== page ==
Sherry Carter took her son, Lavar Clark, to work with her yesterday morning at Baltimore County General Hospital.
But Lavar, 4, didn't spend the day in the Radiology Department where his mother works as a clerk. Instead, he was across the street at the Randallstown hospital's new day-care center, standing in the outdoor playground next to a shiny plastic sliding board and happily announcing, "Ahhhh! Here's a bug."
Known as The Kid's Place, the 9,000-square-foot center opened yesterday and is sponsored by the hospital for its employees.
Although it is on the grounds of Baltimore County General, the center was constructed by and is owned and operated by the Kid's Place Inc., a Bethesda company that has three other
centers in the state.
Yesterday, Gov. William Donald Schaefer, Baltimore County Executive Roger B. Hayden and other state and local officials hailed the center as a model public-private venture.
Ms. Carter found a much more practical significance in the center. No longer will she have to make two separate bus trips every morning -- the first to get her son to his day care, the second to get to her job at the hospital.
Now, they need only one bus trip.
"The bus just dropped us off at the corner," she said, nodding in the direction of Old Court Road, "and we walked down the street together."
Having an on-site day-care facility will help the hospital attract nurses and other employees, said Mark Shugarman, senior vice president and chief operating officer at the hospital. "It's good for recruitment and retention of the staff and it helps employees' morale," he said. "About 80 percent of the employees at the hospital are female, so child care is a big concern to them."
The center was built with the help of a $135,000 direct loan and other loan guarantees from the state Department of Economic and Employment Development's day-care financing programs.
It is one of the largest in the state built under these funding programs. Since their inception in 1989, the programs have lent $1.3 million to 14 local day-care centers.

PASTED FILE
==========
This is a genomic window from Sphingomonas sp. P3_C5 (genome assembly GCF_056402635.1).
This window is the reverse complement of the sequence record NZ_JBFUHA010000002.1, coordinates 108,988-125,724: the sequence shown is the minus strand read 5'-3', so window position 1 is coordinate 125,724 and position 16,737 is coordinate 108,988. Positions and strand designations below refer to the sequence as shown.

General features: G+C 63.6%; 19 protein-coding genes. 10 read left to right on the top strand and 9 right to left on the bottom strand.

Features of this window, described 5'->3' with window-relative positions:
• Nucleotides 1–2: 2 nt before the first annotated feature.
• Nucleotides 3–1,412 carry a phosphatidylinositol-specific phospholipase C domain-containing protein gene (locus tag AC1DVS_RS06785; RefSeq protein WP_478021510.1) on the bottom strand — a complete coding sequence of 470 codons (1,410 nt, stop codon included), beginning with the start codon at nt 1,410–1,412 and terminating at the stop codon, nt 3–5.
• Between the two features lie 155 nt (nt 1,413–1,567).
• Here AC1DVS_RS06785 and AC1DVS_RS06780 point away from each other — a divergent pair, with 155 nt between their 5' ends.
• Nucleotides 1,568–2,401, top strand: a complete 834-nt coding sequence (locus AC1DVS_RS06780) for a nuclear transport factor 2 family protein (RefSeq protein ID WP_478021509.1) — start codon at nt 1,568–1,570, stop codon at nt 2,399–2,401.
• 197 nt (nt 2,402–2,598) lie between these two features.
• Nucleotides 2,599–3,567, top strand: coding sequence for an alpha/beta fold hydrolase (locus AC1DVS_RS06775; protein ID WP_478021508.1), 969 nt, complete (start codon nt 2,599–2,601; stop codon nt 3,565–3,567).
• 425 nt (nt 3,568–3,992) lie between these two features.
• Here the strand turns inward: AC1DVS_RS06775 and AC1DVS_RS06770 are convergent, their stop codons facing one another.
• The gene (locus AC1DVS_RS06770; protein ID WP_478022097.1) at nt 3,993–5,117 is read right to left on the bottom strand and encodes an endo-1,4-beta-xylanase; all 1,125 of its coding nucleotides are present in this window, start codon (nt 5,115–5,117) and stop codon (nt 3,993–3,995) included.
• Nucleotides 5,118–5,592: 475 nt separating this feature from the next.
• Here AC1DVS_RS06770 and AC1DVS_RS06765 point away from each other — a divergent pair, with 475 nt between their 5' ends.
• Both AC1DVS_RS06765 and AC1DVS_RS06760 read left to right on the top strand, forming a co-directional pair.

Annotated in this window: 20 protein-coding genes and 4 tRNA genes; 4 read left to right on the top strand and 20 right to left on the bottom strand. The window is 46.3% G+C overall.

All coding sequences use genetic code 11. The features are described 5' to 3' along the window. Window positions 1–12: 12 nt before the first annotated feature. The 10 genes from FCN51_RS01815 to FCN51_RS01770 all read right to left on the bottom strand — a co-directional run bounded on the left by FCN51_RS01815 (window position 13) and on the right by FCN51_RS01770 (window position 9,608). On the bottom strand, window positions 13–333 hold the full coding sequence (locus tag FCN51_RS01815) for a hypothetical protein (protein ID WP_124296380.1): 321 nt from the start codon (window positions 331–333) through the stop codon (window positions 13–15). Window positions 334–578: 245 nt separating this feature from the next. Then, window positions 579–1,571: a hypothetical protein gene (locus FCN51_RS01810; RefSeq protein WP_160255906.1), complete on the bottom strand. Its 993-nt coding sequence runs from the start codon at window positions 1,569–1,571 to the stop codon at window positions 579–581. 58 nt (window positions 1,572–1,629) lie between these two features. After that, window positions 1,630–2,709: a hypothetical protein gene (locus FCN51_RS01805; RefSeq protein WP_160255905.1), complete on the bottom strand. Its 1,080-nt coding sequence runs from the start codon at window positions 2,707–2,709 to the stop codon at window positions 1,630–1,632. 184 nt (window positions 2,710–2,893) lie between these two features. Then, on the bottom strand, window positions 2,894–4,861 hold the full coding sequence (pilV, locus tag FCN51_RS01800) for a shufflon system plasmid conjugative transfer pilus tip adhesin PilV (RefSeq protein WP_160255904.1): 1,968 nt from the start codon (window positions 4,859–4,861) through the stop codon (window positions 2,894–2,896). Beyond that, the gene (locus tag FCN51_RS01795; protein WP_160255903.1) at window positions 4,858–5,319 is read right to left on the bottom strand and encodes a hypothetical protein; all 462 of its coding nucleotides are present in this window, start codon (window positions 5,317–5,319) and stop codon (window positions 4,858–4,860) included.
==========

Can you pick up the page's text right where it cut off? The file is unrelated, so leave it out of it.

"The state's role is to support efforts like this -- not to build them, but to support them," Governor Schaefer said during yesterday's ribbon-cutting ceremony.
State Sen. Paula C. Hollinger, a Baltimore County Democrat, added a personal note to the ceremony. She once worked as a nurse at the hospital but quit her job 28 years ago to stay home and take care of her then-6-month-old child.
"If we'd had day care back then, maybe I'd still be here," she said.
Thirty children, ranging in age from infancy through 9 years, are enrolled at the center. When it is filled, the center will hold 140 children ranging from 6 weeks to 12 years.
Weekly fees at the center, which is open to both hospital employees and members of the local community, range from $137 for infants to $87 for school-age children, but hospital employees receive a discount, a hospital spokesman said.
The center features indoor and outdoor playgrounds designed for three different age groups, child-height sinks and water fountains, a sunroom, and two-way mirrors so parents and others can view the children without being seen.
Parents may visit the center whenever their schedules allow. Yesterday, Ms. Carter was taking extra time before starting work at 1 p.m. to make sure her son was happy in his new day-care center.
"I thought he was going to cry," Ms. Carter said. "He was crying when he first started his other day care. But he just said, 'Bye, Mommy.' "